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    Friday, June 23, 2006

    Essay: The Value of Privacy

    Last month, revelation of yet another NSA surveillance effort against
    the American people rekindled the privacy debate. Those in favor of
    these programs have trotted out the same rhetorical question we hear
    every time privacy advocates oppose ID checks, video cameras, massive
    databases, data mining, and other wholesale surveillance measures: "If
    you aren't doing anything wrong, what do you have to hide?"

    Some clever answers: "If I'm not doing anything wrong, then you have no
    cause to watch me." "Because the government gets to define what's
    wrong, and they keep changing the definition." "Because you might do
    something wrong with my information." My problem with quips like these
    -- as right as they are -- is that they accept the premise that privacy
    is about hiding a wrong. It's not. Privacy is an inherent human right,
    and a requirement for maintaining the human condition with dignity and

    Two proverbs say it best: "Quis custodiet ipsos custodes?" ("Who
    watches the watchers?") and "Absolute power corrupts absolutely."

    Cardinal Richelieu understood the value of surveillance when he
    famously said, "If one would give me six lines written by the hand of
    the most honest man, I would find something in them to have him
    hanged." Watch someone long enough, and you'll find something to arrest
    -- or just blackmail -- him with. Privacy is important because without
    it, surveillance information will be abused: to peep, to sell to
    marketers, and to spy on political enemies -- whoever they happen to be
    at the time.

    Privacy protects us from abuses by those in power, even if we're doing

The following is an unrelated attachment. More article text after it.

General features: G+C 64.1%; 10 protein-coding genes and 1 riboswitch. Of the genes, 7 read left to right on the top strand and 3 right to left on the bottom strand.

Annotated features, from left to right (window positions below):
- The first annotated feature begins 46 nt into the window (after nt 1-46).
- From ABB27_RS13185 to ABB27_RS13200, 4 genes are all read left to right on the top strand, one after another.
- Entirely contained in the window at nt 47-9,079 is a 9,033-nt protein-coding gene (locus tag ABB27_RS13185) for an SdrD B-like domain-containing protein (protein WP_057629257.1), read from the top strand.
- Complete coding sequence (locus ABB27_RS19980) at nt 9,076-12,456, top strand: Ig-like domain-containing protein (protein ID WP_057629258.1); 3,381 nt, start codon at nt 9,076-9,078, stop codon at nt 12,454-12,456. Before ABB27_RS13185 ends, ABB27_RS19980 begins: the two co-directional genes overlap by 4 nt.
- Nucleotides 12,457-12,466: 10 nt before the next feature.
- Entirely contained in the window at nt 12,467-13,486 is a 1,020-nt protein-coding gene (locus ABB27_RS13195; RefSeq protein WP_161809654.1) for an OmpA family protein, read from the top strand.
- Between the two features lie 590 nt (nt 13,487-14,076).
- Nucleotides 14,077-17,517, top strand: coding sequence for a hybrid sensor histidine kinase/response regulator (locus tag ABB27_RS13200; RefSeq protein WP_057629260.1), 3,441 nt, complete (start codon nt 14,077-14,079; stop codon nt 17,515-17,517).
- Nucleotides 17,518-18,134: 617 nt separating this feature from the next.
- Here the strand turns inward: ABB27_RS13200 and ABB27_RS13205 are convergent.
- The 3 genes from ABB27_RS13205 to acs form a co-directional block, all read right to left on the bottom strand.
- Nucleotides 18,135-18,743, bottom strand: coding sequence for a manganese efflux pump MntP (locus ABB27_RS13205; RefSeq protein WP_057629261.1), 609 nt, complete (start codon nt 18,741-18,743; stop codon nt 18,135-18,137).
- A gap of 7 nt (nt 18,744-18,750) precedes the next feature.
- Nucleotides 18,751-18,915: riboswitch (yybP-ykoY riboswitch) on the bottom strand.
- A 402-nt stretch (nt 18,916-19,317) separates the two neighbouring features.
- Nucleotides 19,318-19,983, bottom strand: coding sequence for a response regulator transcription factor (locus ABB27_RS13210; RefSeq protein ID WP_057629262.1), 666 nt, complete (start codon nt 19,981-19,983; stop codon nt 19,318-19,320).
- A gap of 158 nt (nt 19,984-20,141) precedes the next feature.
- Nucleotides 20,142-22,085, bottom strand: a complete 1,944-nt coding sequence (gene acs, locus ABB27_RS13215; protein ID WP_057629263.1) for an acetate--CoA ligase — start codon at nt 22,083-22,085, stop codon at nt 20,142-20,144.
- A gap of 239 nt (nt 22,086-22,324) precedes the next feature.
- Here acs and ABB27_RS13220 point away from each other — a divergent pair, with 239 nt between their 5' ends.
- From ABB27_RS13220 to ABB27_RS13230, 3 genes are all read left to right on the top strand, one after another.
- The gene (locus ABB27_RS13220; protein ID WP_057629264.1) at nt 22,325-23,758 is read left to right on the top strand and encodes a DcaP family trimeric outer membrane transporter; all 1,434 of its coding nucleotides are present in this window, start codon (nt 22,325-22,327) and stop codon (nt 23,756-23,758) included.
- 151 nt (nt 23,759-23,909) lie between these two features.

nothing wrong at the time of surveillance.

    We do nothing wrong when we make love or go to the bathroom. We are not
    deliberately hiding anything when we seek out private places for
    reflection or conversation. We keep private journals, sing in the
    privacy of the shower, and write letters to secret lovers and then burn
    them. Privacy is a basic human need.

    A future in which privacy would face constant assault was so alien to
    the framers of the Constitution that it never occurred to them to call
    out privacy as an explicit right. Privacy was inherent to the nobility
    of their being and their cause. Of course being watched in your own
    home was unreasonable. Watching at all was an act so unseemly as to be
    inconceivable among gentlemen in their day. You watched convicted
    criminals, not free citizens. You ruled your own home. It's intrinsic
    to the concept of liberty.

    For if we are observed in all matters, we are constantly under threat
    of correction, judgment, criticism, even plagiarism of our own
    uniqueness. We become children, fettered under watchful eyes,
    constantly fearful that -- either now or in the uncertain future --
    patterns we leave behind will be brought back to implicate us, by
    whatever authority has now become focused upon our once-private and
    innocent acts. We lose our individuality, because everything we do is
    observable and recordable.

    How many of us have paused during conversations in the past
    four-and-a-half years, suddenly aware that we might be eavesdropped on?
    Probably it was a phone conversation, although maybe it was an e-mail
    or instant message exchange or a conversation in a public place. Maybe
    the topic was terrorism, or politics, or Islam. We stop suddenly,
    momentarily afraid that our words might be taken out of context, then
    we laugh at our paranoia and go on. But our demeanor has changed, and
    our words are subtly altered.

    This is the loss of freedom we face when our privacy is taken from us.
    This was life in the former East Germany, or life in Saddam Hussein's
    Iraq. And it's our future as we allow an ever-intrusive eye into our
    personal, private lives.

    Too many wrongly characterize the debate as "security versus privacy."
    The real choice is liberty versus control. Tyranny, whether it arises
    under threat of foreign physical attack or under constant domestic
    authoritative scrutiny, is still tyranny. Liberty requires security
    without intrusion, security plus privacy. Widespread police
    surveillance is the very definition of a police state. And that's why
    we should champion privacy even when we have nothing to hide.

    A version of this essay originally appeared on Wired.com.

    Daniel Solove comments:
    or http://tinyurl.com/nmj3u

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